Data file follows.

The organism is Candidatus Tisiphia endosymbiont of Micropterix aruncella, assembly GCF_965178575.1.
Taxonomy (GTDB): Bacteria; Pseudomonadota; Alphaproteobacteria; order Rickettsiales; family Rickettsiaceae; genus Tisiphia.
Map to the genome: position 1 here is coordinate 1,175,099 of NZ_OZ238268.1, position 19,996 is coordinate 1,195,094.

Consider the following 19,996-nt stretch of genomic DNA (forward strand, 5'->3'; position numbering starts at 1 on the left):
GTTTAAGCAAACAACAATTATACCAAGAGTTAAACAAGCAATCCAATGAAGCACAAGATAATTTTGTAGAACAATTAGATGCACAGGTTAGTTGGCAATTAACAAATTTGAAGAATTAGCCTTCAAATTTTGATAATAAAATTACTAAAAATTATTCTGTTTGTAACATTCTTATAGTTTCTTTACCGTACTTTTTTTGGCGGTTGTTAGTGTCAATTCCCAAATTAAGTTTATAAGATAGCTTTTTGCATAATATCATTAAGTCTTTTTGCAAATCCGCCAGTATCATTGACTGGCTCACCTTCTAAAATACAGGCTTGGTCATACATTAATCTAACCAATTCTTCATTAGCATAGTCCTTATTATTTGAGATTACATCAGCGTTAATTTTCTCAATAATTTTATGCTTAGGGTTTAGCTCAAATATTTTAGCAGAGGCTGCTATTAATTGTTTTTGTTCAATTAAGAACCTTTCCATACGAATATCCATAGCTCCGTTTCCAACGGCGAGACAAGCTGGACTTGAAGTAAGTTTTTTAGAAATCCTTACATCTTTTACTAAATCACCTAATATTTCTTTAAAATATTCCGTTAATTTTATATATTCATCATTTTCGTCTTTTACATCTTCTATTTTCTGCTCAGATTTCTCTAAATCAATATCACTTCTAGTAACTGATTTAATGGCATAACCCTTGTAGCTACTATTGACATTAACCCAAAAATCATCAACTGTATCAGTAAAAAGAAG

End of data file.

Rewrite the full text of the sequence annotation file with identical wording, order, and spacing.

The organism is Candidatus Tisiphia endosymbiont of Micropterix aruncella, assembly GCF_965178575.1.
Taxonomy (GTDB): Bacteria; Pseudomonadota; Alphaproteobacteria; order Rickettsiales; family Rickettsiaceae; genus Tisiphia.
Map to the genome: position 1 here is coordinate 1,175,099 of NZ_OZ238268.1, position 19,996 is coordinate 1,195,094.

Consider the following 19,996-nt stretch of genomic DNA (forward strand, 5'->3'; position numbering starts at 1 on the left):
GTTTAAGCAAACAACAATTATACCAAGAGTTAAACAAGCAATCCAATGAAGCACAAGATAATTTTGTAGAACAATTAGATGCACAGGTTAGTTGGCAATTAACAAATTTGAAGAATTAGCCTTCAAATTTTGATAATAAAATTACTAAAAATTATTCTGTTTGTAACATTCTTATAGTTTCTTTACCGTACTTTTTTTGGCGGTTGTTAGTGTCAATTCCCAAATTAAGTTTATAAGATAGCTTTTTGCATAATATCATTAAGTCTTTTTGCAAATCCGCCAGTATCATTGACTGGCTCACCTTCTAAAATACAGGCTTGGTCATACATTAATCTAACCAATTCTTCATTAGCATAGTCCTTATTATTTGAGATTACATCAGCGTTAATTTTCTCAATAATTTTATGCTTAGGGTTTAGCTCAAATATTTTAGCAGAGGCTGCTATTAATTGTTTTTGTTCAATTAAGAACCTTTCCATACGAATATCCATAGCTCCGTTTCCAACGGCGAGACAAGCTGGACTTGAAGTAAGTTTTTTAGAAATCCTTACATCTTTTACTAAATCACCTAATATTTCTTTAAAATATTCCGTTAATTTTATATATTCATCATTTTCGTCTTTTACATCTTCTATTTTCTGCTCAGATTTCTCTAAATCAATATCACTTCTAGTAACTGATTTAATGGCATAACCCTTGTAGCTACTATTGACATTAACCCAAAAATCATCAACTGTATCAGTAAAAAGAAG